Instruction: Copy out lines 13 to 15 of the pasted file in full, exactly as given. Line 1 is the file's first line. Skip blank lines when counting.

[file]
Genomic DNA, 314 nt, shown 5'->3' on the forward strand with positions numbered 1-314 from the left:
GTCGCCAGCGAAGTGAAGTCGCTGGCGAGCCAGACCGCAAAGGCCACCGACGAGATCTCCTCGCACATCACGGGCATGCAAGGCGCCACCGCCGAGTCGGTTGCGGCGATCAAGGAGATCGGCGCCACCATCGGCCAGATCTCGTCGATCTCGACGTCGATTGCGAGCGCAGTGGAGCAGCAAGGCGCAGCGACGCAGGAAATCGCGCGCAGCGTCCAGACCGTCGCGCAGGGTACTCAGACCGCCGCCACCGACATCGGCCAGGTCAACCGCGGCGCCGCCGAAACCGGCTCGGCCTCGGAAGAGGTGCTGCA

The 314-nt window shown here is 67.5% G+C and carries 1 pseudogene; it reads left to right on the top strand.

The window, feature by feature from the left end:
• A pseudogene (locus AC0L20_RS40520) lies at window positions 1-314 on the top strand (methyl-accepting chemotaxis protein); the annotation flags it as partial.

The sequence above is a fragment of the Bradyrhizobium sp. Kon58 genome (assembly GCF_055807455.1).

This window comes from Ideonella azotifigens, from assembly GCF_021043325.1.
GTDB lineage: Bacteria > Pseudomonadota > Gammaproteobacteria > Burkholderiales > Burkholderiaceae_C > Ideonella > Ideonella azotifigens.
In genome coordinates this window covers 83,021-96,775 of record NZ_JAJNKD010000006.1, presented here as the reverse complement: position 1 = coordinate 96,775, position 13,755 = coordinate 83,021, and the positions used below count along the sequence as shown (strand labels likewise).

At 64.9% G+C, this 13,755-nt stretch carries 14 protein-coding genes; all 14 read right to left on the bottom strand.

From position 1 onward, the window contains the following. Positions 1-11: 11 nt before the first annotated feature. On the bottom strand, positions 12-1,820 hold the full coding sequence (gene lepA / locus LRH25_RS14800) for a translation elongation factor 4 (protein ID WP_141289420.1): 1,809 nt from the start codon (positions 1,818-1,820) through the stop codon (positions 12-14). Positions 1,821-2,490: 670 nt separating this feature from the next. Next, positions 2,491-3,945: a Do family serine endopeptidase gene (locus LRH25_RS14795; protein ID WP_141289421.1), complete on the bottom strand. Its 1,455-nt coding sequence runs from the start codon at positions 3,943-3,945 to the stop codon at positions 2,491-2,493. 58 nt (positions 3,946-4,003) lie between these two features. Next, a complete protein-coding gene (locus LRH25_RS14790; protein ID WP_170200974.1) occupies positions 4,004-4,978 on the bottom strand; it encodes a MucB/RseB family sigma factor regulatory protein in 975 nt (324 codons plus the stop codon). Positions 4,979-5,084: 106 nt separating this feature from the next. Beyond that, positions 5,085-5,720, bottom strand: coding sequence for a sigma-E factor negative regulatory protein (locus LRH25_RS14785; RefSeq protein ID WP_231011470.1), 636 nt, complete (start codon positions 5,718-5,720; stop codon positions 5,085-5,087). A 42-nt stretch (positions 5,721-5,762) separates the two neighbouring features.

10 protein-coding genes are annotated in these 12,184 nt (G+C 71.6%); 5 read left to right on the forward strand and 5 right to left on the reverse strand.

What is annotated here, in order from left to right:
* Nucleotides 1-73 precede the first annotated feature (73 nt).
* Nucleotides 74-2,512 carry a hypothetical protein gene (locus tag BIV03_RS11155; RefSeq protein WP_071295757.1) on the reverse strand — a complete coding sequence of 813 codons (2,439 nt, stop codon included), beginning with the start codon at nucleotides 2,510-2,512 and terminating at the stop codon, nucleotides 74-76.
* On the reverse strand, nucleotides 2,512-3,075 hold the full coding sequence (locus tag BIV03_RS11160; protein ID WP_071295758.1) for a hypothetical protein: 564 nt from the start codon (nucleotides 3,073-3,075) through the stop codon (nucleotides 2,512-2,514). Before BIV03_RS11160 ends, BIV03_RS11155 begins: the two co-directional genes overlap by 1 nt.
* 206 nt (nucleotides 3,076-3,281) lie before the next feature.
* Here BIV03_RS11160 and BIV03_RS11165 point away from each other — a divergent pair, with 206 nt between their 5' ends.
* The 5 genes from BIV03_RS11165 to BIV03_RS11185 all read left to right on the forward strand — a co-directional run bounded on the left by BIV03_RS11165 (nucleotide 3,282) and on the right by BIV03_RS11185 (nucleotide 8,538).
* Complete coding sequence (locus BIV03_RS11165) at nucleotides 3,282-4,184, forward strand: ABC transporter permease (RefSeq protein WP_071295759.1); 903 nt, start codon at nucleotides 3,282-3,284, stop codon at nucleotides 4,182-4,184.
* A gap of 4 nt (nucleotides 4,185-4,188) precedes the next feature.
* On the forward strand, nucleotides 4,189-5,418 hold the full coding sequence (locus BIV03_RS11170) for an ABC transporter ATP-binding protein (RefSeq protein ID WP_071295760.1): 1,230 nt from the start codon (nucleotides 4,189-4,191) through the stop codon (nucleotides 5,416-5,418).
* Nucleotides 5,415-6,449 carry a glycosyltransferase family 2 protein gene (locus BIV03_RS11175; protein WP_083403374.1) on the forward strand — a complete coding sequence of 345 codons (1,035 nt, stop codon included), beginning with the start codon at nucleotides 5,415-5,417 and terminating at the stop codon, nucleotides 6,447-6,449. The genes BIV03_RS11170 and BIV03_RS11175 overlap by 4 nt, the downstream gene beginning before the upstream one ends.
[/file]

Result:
What is annotated here, in order from left to right:
* Nucleotides 1-73 precede the first annotated feature (73 nt).
* Nucleotides 74-2,512 carry a hypothetical protein gene (locus tag BIV03_RS11155; RefSeq protein WP_071295757.1) on the reverse strand — a complete coding sequence of 813 codons (2,439 nt, stop codon included), beginning with the start codon at nucleotides 2,510-2,512 and terminating at the stop codon, nucleotides 74-76.